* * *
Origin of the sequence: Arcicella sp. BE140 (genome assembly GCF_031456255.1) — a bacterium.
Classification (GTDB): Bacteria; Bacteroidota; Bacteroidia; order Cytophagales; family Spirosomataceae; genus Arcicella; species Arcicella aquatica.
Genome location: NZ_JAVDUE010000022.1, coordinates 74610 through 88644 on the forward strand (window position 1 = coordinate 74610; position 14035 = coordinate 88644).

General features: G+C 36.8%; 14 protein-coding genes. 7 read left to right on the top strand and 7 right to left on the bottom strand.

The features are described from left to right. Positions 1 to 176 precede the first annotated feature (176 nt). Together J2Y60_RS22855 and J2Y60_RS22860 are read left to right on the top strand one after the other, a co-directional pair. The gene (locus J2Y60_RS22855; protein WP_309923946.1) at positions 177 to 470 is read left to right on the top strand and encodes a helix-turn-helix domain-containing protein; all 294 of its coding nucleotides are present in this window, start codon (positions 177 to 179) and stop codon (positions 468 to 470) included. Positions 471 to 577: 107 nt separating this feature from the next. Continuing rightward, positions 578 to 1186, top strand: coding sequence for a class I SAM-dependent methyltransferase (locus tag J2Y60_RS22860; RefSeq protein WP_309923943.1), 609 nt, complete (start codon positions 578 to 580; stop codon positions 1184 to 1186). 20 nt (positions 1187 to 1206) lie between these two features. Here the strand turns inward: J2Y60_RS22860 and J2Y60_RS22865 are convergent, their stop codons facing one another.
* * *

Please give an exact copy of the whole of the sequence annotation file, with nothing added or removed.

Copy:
Origin of the sequence: Arcicella sp. BE140 (genome assembly GCF_031456255.1) — a bacterium.
Classification (GTDB): Bacteria; Bacteroidota; Bacteroidia; order Cytophagales; family Spirosomataceae; genus Arcicella; species Arcicella aquatica.
Genome location: NZ_JAVDUE010000022.1, coordinates 74610 through 88644 on the forward strand (window position 1 = coordinate 74610; position 14035 = coordinate 88644).

General features: G+C 36.8%; 14 protein-coding genes. 7 read left to right on the top strand and 7 right to left on the bottom strand.

The features are described from left to right. Positions 1 to 176 precede the first annotated feature (176 nt). Together J2Y60_RS22855 and J2Y60_RS22860 are read left to right on the top strand one after the other, a co-directional pair. The gene (locus J2Y60_RS22855; protein WP_309923946.1) at positions 177 to 470 is read left to right on the top strand and encodes a helix-turn-helix domain-containing protein; all 294 of its coding nucleotides are present in this window, start codon (positions 177 to 179) and stop codon (positions 468 to 470) included. Positions 471 to 577: 107 nt separating this feature from the next. Continuing rightward, positions 578 to 1186, top strand: coding sequence for a class I SAM-dependent methyltransferase (locus tag J2Y60_RS22860; RefSeq protein WP_309923943.1), 609 nt, complete (start codon positions 578 to 580; stop codon positions 1184 to 1186). 20 nt (positions 1187 to 1206) lie between these two features. Here the strand turns inward: J2Y60_RS22860 and J2Y60_RS22865 are convergent, their stop codons facing one another.